A Quaker Prayer Life
by David Johnson
Review by Helen Gould
I am delighted with this pithy little book. It is full of insights into prayer and advice arising from David Johnson’s prayer practice, which is based on the teachings of early Friends. The book is worth getting just for the quotations that it includes from early Friends and the Bible. I was particularly pleased to see David’s extensive use of passages from the Hebrew Bible. Christians often ignore the fact that Judaism has its own rich prayer resources, its own sufficient Way. David also refers to Friends from later periods, to Rex Ambler’s work with the Experiment with Light, to The Cloud of Unknowing (by an anonymous 14th century monk), and occasionally to other faiths.
Quakers today must wrestle with Christian language as much as they wrestle with challenges and insights from theists, non-theists, atheists, and other churches and faiths. Don’t be put off from reading this book just because you don’t find “God-language” congenial. David explores the meanings of terms that are key for Quakers, such as “God” and “the Kingdom of God.” He writes, for example, “‘God’, for me, . . . refers to that extraordinary inner mystery of Divine Presence in all its manifestations: creating, sustaining, enlightening, pacifying, reproving, guiding, inspiring and energizing. It carries no theological doctrine or ritual requirements. It is simply a short word to convey that huge range of inward mystical feelings and understandings, most of which cannot be put into words . . . Prayer is for me an act of total turning of my being toward God, that Divine Presence, and of surrendering to it [page 4].”
The book is principally about individual worship, which is, of course, the foundation for Meeting for Waiting Worship. It will challenge those who believe that individual prayer and community worship are about thinking. Among the many quotes to this effect that David includes, here is one from William Penn: “True worship can only come from a heart prepared by the Lord. . . But how shall this preparation be obtained? I answer: by waiting patiently, yet watchfully and intently, upon God. . . Thou must not think thy own thoughts nor speak thy own words, which indeed is the silence of the holy cross. . .”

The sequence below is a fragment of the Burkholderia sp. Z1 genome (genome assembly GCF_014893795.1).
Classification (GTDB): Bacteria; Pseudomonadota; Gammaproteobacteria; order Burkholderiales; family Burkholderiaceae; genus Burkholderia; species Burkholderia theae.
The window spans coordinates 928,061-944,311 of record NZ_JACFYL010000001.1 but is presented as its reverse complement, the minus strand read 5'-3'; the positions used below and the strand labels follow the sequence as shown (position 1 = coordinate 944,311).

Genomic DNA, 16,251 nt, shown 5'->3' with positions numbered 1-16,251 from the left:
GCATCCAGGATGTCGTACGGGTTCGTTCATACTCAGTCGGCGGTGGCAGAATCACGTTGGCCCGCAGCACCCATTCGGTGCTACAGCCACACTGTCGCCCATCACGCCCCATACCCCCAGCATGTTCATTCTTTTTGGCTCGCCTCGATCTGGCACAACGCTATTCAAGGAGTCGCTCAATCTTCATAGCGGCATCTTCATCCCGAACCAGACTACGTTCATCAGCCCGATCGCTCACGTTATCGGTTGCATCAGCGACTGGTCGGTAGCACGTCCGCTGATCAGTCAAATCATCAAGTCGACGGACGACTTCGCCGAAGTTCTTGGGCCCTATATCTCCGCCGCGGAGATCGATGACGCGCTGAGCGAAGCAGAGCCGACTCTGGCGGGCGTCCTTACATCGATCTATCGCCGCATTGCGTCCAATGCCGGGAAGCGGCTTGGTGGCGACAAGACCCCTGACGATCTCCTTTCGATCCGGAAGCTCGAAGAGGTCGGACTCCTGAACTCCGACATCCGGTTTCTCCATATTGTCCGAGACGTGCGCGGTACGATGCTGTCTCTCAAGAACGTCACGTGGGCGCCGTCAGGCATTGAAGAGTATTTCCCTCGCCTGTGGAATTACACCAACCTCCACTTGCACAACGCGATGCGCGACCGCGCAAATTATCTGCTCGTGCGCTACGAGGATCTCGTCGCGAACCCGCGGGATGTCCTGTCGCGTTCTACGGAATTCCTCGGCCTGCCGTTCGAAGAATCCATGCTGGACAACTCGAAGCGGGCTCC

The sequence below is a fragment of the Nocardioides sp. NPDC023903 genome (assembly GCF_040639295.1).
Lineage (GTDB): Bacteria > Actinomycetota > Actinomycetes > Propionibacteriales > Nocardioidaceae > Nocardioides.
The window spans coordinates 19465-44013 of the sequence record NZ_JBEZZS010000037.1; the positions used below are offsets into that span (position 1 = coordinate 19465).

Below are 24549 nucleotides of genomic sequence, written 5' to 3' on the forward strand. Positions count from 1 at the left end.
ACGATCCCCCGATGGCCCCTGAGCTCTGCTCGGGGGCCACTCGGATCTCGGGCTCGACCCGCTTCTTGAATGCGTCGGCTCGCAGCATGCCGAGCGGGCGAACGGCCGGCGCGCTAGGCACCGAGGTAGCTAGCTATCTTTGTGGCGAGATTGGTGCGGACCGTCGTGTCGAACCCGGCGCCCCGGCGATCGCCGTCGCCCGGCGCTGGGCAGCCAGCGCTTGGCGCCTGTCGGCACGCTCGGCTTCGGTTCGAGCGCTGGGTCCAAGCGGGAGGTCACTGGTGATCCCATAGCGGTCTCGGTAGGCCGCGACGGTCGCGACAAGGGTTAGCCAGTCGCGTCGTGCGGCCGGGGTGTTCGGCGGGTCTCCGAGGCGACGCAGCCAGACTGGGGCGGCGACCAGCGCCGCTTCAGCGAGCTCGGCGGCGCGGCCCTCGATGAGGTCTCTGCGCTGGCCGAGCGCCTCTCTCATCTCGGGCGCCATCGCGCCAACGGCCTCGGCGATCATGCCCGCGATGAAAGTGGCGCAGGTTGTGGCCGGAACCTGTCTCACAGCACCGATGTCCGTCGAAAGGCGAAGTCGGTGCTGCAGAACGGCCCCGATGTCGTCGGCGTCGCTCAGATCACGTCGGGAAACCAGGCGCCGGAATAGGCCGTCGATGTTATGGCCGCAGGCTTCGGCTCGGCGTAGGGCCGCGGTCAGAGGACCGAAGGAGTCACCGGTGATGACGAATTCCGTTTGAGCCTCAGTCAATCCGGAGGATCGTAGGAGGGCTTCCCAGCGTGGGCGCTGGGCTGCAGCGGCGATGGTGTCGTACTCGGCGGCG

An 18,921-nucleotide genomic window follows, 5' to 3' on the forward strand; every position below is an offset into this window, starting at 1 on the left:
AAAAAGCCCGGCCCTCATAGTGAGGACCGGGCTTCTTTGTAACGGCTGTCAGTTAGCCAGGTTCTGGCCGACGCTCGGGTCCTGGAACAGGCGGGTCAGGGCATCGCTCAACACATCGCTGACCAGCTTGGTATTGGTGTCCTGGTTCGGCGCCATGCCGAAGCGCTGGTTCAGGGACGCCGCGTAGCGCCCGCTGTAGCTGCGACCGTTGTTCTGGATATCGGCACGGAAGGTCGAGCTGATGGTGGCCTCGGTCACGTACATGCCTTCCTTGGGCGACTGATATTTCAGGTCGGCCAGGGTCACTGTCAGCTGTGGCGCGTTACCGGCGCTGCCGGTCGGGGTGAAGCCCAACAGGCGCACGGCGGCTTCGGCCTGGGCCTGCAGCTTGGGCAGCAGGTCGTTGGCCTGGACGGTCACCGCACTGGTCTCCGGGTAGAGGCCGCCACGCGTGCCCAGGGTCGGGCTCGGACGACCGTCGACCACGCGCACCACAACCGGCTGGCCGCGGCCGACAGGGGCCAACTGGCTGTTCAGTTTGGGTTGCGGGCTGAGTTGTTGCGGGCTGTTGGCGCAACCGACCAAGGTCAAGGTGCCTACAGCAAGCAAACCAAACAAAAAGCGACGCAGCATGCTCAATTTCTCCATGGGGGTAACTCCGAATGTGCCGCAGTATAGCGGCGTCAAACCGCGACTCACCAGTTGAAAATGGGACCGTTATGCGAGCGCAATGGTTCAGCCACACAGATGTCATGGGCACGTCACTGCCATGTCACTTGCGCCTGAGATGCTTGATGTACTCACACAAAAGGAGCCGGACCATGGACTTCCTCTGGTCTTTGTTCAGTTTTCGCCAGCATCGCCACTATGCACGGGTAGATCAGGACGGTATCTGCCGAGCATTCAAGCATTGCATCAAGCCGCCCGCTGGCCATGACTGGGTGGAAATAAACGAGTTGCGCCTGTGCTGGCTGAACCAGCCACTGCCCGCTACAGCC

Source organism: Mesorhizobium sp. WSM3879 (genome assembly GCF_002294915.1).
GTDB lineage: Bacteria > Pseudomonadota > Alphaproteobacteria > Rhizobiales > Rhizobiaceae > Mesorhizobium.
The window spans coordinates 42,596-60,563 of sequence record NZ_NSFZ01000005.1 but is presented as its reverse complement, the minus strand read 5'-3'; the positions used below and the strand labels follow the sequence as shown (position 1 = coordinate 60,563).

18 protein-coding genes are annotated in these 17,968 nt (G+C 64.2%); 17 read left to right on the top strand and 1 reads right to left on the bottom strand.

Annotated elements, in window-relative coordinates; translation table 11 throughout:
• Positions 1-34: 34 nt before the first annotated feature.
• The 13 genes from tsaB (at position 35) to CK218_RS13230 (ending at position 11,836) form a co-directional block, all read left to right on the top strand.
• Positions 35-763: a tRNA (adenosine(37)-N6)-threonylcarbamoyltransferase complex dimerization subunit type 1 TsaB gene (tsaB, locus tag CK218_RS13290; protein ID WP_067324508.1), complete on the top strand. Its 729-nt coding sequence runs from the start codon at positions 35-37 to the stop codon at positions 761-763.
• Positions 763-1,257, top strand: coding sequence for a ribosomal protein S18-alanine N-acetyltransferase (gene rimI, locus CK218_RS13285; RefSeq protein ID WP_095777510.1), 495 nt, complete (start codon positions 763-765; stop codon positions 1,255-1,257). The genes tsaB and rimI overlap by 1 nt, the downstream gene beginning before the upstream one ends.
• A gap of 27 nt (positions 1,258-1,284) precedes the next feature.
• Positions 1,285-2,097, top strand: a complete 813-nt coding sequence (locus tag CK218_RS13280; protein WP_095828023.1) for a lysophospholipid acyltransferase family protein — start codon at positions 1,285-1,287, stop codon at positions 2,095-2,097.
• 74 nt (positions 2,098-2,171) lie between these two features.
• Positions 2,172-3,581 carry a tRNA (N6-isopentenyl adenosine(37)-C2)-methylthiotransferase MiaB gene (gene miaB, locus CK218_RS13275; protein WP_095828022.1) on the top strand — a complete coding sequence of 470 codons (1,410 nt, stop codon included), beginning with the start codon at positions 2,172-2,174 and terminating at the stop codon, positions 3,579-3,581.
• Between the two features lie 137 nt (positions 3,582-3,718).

David organizes his advice into steps:
Step 1: In practice, center down; “Turn thy mind to the light;” and “Stand still in the Light.” In this section, David includes a very useful passage on manifestations of self or ego that intrude into our awareness in the guises of “the Monitor, the Reasoner or Justifier, the Doubter and the Pretender.”
Step 2: Yield mentally, and accept that true prayer and ministry are the work of God, not the human mind.
Step 3: Accept and love the Light, following Jesus’s teachings.
Most readers need help these days in understanding Jesus’s teachings. This difficulty is due, in part, to the reality that we never simply encounter “Jesus’s teachings,” but rather, what Mark says Jesus taught or what John says Jesus did, and so forth. However, the advice that David cites from Fox is sound: The key to opening up the meaning of the scriptures is the spirit of God within people. Quaker prayer definitely helps me to discover and understand the treasures within the Bible.
Yes, Quaker prayer is work. However, like David Johnson, “I choose to persist in trying to understand and practice closely what the first generation of Quakers discovered. I seek to understand and implement the advices for prayer given by those earlier Quakers, so many of whom led inspired lives.” A Quaker Prayer Life was published in 2013 by Inner Light Books in San Francisco, CA. ~~~
Helen Gould is a member of New South Wales Regional Meeting and attends Wahroonga Local Meeting in Sydney, Australia.